Besides Africa and the Caribbean, Australia and New Zealand are also playing catch-up in the blockchain industry. The World Economic Forum’s 2018 Global Competitiveness Index ranked Australia and New Zealand joint number one for social capital, partly due to their strength in financial intermediation and financial stability.
The Australian Stock Exchange recently acquired a stake in an American firm, Asset Holdings, as they seek to develop a blockchain solution to replace the ASX’s CHESS settlements clearing system, while the big banks and Australia Post are also believed to be investing in similar technologies. Meanwhile, Australia has been working closely with industry players such as the US$300 million incubator and blockchain ecosystem Blockchain Global, which is the founding member of the Blockchain Association of Australia, committed to providing a channel of communication between the blockchain industry and the government. This all but guarantees Australia will have a front-row seat as blockchain becomes the dominant transaction method of the financial sector and expands into the predominant database platform of national governments.
Japan became an influential participant in the crypto markets after passing legislation which allowed merchants to legally accept bitcoin in 2017. Unfortunately, after the high-profile hack and subsequent loss of funds from popular exchange Coincheck, the government began to crack down on ICO’s and the trading practices of exchanges reducing the Japanese sentiment towards digital assets to an all-time low.
However, the tides seem to be changing, with the Financial Services Agency (FSA) and SEC recently greenlighting Japanese real estate firm Ruden Holdings Co Ltd, legalising their ambitious plan to bring blockchain technology to the Japanese real estate market and paving the way for the creation of a Yen-pegged stable coin to facilitate purchasing real estate on the platform.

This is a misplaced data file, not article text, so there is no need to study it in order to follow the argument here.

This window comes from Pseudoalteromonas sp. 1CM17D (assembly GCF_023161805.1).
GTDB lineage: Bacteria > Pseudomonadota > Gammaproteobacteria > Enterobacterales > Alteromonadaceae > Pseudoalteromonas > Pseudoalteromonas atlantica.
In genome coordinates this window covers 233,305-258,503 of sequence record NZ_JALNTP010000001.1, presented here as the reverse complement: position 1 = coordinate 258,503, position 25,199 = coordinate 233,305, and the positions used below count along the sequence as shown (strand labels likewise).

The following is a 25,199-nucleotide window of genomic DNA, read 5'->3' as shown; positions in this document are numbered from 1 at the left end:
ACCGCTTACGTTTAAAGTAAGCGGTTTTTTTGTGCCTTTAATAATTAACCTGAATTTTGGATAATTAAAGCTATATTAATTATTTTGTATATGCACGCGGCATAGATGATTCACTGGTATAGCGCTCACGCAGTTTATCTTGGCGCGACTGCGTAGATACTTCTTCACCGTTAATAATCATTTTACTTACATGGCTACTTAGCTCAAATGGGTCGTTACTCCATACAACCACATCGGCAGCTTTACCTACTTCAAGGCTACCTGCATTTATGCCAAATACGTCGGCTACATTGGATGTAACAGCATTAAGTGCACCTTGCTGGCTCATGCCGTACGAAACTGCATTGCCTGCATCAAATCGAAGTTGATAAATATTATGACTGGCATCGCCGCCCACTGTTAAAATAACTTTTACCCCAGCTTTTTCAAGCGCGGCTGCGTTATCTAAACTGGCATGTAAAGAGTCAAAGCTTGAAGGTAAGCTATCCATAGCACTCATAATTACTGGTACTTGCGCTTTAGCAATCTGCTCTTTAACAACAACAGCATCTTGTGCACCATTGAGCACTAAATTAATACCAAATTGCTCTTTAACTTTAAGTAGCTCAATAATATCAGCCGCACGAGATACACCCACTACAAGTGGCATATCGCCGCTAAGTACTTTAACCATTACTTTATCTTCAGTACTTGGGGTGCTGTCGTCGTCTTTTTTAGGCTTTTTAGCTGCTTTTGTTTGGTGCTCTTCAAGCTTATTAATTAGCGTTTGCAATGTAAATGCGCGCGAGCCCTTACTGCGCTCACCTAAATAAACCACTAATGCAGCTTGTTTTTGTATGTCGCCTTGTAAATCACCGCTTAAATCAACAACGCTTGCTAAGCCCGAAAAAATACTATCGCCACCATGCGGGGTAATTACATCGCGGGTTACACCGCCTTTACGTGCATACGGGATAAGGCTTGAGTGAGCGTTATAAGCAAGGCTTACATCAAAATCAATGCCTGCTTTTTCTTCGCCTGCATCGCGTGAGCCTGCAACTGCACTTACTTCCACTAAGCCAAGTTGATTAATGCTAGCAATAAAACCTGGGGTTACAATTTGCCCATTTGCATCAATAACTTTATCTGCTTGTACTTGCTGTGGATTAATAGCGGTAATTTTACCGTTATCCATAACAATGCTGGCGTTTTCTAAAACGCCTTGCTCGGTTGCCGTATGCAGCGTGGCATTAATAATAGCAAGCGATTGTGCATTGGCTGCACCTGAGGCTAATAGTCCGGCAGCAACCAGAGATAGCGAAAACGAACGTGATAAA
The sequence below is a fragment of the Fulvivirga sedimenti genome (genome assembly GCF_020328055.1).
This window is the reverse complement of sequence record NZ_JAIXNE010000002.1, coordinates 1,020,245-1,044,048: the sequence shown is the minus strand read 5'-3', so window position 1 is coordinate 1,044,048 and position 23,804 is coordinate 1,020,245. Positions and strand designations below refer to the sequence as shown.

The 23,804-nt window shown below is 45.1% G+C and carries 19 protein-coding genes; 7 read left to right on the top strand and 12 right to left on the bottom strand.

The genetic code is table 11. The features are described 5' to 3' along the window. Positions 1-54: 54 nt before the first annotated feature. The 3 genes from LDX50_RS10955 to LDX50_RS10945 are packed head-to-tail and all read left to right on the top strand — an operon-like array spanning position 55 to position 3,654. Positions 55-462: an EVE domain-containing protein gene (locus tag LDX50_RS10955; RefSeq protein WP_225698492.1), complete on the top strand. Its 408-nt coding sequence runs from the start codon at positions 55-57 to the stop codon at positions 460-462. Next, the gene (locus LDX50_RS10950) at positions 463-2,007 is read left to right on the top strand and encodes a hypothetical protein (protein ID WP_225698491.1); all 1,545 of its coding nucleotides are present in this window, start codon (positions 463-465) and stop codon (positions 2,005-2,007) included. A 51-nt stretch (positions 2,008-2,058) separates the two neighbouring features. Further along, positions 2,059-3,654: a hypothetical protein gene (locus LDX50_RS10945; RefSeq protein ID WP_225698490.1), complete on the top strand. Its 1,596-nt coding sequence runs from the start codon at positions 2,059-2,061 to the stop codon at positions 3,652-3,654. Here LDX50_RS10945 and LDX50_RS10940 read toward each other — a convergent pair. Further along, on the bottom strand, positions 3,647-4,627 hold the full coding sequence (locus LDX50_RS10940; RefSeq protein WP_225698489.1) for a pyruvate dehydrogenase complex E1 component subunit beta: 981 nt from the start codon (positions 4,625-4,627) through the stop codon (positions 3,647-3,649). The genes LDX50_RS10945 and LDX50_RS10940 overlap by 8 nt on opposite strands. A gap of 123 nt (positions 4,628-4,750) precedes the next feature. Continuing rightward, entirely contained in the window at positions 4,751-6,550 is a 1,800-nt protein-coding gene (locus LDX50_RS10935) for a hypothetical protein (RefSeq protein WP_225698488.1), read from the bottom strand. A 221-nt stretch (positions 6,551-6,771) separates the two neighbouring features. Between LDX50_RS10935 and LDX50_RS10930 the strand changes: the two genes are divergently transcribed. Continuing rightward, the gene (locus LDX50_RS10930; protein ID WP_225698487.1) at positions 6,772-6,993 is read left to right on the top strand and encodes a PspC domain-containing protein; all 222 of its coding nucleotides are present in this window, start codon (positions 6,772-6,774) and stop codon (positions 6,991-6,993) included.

Even China, which put the brakes on crypto trading, has shown signs of warming up to blockchain technologies, if not the cryptocurrencies themselves. Consortium blockchain may well be china’s quest for blockchain supremacy. The central government has committed well over US$3 billion to develop the technology. Combined with institutional investors, the total amount could be upwards of US$4 billion. In sharp contrast, blockchain investments in the U.S. are mostly funded by retail and institutional investors. While several U.S. government agencies such as the U.S. Food and Drug Administration (FDA), the Department of Homeland Security and the Department of Treasury have been exploring blockchain initiatives, they pale in comparison in both scale and scope of China’s undertaking.
It is clear that the race to regulate the cryptocurrency space is on, but it remains to be seen who the winners and losers will be. However, fortune favours the bold, and regulators that are quick to pass favourable rules for blockchain projects are sure to reap the financial rewards that come to early adopters.